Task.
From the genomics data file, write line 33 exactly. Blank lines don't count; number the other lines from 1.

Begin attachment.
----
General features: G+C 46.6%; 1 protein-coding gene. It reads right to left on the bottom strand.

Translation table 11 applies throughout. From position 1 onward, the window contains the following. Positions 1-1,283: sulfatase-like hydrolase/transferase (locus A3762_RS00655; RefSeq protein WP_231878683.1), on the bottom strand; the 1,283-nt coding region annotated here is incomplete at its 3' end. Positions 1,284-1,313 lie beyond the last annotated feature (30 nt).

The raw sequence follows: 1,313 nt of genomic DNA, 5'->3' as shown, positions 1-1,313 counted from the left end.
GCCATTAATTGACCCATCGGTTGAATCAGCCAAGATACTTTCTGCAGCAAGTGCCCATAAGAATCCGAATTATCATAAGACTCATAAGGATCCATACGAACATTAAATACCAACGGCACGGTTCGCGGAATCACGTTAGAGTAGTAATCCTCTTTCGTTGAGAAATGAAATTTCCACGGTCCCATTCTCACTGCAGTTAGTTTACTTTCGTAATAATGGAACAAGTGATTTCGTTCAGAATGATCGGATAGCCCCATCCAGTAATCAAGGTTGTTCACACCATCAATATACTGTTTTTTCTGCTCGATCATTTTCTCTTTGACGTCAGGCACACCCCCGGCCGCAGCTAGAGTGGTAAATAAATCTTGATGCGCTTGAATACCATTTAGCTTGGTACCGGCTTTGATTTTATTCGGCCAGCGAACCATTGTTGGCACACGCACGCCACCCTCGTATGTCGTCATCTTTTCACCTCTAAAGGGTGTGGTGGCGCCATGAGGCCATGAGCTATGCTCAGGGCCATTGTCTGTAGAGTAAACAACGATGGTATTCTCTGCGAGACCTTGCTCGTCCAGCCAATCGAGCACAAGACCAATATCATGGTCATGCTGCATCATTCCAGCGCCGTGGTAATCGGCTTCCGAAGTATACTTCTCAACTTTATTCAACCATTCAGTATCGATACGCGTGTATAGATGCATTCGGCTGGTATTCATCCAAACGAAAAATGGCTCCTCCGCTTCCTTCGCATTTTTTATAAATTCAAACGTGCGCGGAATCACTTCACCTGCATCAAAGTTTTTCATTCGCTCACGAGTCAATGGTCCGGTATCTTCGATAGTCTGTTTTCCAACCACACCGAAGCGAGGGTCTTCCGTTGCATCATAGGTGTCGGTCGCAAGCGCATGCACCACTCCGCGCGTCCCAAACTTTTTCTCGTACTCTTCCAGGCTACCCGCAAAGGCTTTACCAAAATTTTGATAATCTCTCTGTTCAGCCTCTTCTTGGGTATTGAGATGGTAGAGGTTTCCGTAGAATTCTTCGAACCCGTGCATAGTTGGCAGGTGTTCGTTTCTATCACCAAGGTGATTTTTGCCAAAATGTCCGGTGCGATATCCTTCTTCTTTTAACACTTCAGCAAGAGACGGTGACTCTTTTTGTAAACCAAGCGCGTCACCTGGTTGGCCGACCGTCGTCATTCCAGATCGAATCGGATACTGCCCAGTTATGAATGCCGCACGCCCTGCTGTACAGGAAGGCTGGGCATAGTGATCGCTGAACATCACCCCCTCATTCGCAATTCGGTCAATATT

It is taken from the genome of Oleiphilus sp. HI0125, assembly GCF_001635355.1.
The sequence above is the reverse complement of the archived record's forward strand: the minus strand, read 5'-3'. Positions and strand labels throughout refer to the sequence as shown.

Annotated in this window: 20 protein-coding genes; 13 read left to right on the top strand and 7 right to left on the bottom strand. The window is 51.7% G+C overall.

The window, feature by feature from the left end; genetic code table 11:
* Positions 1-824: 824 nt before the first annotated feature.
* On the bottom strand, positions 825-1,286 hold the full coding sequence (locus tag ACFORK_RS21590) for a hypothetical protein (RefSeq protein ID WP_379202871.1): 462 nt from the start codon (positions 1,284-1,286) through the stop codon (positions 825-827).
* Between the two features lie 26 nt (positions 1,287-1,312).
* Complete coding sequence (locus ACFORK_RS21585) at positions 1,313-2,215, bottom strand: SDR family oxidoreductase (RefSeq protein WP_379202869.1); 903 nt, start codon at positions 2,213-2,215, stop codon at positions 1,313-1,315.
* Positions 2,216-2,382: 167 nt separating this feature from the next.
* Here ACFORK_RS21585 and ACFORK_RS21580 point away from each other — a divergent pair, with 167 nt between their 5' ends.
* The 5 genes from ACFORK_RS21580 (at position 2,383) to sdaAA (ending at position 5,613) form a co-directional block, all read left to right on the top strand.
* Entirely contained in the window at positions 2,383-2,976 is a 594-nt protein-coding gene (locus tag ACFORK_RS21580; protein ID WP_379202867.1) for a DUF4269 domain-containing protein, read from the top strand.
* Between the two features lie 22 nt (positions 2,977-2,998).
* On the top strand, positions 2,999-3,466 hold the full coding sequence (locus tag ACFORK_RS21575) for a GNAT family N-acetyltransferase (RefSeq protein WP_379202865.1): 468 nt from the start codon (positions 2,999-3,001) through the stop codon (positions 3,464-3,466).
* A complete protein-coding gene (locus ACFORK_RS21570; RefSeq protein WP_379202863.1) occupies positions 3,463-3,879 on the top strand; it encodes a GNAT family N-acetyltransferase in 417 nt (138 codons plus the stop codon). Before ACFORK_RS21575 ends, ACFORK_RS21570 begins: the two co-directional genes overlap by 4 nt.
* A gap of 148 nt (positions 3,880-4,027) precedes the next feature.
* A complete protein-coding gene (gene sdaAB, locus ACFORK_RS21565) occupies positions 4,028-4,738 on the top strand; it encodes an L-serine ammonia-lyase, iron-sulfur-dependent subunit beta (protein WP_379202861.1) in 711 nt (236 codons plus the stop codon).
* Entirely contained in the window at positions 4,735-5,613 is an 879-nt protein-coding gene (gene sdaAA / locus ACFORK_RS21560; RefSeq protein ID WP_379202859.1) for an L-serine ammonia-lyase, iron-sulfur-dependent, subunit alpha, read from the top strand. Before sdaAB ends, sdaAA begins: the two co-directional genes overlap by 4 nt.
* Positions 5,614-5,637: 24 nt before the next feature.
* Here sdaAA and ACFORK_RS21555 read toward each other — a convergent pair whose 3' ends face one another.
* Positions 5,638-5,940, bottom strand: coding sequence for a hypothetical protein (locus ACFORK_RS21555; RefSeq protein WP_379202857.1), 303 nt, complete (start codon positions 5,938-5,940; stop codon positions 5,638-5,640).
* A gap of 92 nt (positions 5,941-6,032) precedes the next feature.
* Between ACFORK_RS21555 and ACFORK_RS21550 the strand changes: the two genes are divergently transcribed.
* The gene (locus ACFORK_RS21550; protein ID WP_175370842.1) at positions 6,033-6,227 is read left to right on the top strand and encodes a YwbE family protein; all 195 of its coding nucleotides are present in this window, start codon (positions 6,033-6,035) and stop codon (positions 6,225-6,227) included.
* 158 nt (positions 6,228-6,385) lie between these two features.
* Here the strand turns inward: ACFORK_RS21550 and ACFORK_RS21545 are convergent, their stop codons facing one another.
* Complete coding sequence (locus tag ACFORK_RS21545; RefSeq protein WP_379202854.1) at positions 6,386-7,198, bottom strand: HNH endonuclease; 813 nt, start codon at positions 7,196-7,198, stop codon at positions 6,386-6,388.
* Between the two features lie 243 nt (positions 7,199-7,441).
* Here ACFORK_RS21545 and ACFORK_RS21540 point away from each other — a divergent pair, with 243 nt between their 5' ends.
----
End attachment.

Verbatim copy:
* Here ACFORK_RS21545 and ACFORK_RS21540 point away from each other — a divergent pair, with 243 nt between their 5' ends.